Barong Procession in Baturiti

Secret Bali | Written By, NOW! BALI | May 31st, 2013

A chance meeting with a Balinese friend in the know led to an extraordinary excursion to the cool, high, terraced hills of Baturiti. Here, in one of Bali’s most dramatically beautiful rice growing areas, is the Pura Luhur Pucak Padang Dawa Temple and the site of a spectacular annual ceremony where hundreds of people adorned as Barongs (benevolent lion-like creatures in Balinese mythology) converge to be blessed and to take the holy waters. Once this area was a centre of holy Barong making. It is believed that the strong spiritual powers, belonging to the Hindu God, Sang Hyang Siwa Pashupati, imbue the area with taksu (magical powers)

TEXT AND Photos by ayu sekar

A chance meeting with a Balinese friend in the know led to an extraordinary excursion to the cool, high, terraced hills of Baturiti. Here, in one of Bali’s most dramatically beautiful rice growing areas, is the Pura Luhur Pucak Padang Dawa Temple and the site of a spectacular annual ceremony where hundreds of people adorned as Barongs (benevolent lion-like creatures in Balinese mythology) converge to be blessed and to take the holy waters.

Once this area was a centre of holy Barong making. It is believed that the strong spiritual powers, belonging to the Hindu God, Sang Hyang Siwa Pashupati, imbue the area with taksu (magical powers) and Barongs are brought here to be blessed. Many are coming home, as the area around this powerful Pura (temple) was a centre of holy Barong making.

The area was filled with parasok trees, a kind of spiny relative to the pandanus, used to create the distinctive hair and the torso for the Barong. Sadly the very popularity of this beautiful site has caused its demise, as the trees were cut to make way for bigger roads and more parking. But the spiritual strength remains and at each and every Odalan ceremony, Barongs come with their people from all over Gianyar, Tabanan, Badung and Denpasar to receive new blessings and be cleansed with holy waters (air suci), thus strengthening the spiritual bond.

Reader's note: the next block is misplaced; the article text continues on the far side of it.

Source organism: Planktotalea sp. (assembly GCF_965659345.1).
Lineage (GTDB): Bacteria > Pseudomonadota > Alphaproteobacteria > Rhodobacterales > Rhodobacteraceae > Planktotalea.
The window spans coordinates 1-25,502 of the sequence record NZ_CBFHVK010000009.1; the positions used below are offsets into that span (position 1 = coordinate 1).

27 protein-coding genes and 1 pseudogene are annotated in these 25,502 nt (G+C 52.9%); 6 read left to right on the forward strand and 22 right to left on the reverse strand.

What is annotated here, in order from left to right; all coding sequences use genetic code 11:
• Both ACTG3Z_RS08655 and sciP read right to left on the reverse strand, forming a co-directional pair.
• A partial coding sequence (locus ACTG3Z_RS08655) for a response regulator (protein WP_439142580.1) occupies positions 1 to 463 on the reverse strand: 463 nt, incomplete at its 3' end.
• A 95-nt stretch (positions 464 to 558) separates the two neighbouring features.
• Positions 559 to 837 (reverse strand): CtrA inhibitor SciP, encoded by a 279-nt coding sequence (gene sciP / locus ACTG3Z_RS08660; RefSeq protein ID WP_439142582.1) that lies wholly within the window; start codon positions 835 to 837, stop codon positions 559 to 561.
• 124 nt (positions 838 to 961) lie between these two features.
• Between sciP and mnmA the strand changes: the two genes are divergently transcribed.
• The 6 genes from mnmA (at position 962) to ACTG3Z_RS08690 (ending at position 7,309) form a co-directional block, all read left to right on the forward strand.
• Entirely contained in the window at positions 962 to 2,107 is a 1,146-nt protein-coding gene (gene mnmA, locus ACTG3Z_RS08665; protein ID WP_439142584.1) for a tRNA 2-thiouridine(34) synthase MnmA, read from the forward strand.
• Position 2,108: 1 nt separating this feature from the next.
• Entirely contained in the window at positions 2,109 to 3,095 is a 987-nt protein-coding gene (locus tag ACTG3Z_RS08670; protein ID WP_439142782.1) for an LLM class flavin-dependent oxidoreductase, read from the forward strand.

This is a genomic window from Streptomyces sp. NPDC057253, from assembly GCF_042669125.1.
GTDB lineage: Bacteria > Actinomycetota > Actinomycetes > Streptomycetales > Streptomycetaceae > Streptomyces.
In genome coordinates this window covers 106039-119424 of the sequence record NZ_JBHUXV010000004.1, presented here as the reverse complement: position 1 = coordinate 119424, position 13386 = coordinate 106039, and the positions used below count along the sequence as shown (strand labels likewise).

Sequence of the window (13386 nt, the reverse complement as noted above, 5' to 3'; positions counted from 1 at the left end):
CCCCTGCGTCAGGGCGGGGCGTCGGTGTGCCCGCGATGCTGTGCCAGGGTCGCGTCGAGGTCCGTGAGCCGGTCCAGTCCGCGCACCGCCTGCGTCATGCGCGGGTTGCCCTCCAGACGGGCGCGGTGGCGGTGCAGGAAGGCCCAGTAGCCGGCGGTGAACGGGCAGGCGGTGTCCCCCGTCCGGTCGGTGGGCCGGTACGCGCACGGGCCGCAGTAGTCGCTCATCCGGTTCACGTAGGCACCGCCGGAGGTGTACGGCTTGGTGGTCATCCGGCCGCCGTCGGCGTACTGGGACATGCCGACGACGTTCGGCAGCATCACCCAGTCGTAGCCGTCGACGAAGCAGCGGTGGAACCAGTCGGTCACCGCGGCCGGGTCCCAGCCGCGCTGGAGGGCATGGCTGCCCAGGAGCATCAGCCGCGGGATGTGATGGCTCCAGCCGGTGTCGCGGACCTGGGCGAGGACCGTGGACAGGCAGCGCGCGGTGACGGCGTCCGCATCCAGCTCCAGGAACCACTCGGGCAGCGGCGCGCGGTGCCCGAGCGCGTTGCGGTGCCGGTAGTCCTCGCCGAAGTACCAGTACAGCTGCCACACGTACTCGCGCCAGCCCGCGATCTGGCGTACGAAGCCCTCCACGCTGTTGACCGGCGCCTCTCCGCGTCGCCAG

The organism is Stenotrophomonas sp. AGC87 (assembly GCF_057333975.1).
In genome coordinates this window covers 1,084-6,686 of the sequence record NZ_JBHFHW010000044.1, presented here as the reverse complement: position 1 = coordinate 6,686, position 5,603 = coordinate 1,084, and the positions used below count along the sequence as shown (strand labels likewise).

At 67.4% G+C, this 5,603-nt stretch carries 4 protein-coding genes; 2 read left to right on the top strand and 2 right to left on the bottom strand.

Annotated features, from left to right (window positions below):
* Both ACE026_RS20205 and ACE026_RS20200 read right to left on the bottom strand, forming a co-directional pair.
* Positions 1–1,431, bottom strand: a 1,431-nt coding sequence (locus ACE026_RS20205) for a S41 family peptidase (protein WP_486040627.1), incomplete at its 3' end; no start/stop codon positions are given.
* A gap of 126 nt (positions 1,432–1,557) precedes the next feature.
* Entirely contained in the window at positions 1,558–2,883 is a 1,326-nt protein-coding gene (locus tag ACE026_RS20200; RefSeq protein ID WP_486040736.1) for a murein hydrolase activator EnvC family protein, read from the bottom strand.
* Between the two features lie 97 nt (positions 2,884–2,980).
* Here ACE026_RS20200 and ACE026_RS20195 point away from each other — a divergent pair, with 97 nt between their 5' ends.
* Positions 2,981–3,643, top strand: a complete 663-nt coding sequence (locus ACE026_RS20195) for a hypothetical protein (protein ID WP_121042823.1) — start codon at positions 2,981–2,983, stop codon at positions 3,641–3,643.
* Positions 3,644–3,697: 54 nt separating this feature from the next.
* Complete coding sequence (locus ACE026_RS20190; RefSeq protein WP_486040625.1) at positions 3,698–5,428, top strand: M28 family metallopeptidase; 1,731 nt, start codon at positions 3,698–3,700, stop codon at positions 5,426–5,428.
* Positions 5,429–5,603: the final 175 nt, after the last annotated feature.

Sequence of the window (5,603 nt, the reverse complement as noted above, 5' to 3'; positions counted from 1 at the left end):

Thousands of devotees converge on the hill temple, and long processions of white garbed men and women wearing colourful kebaya (traditional dress) can be seen threading along the narrow roads. Long umbul umbuls (traditional decorative flags) and the fabulous clanging of cymbals, herald the arrival of yet another Barong, who will receive a blessing and small ceremony before continuing along to the temple. 

The Barongs converge at the upper or inner temple where cleansing ceremonies proceed until long after noon, when it is time for them to take the waters. 

Each Barong descends from the temple accompanied by tranced attendants and others baring strange paraphernalia which one could only guess at their significance. Never mind. The visuals are amazing. Another fabulous procession evolves, as Barong after Barong, with their entourages, are escorted down the hill to the holy spring. People stand in awe or deep devotion. The sight of so many Barongs is just magnificent. The number of lucky tourists to see the event? Perhaps five! 

Even Bali’s Governor Pak Mangku Pastika arrives at the temple, early morning before the crowds, and most of the Barongs and long before we got there. 

 

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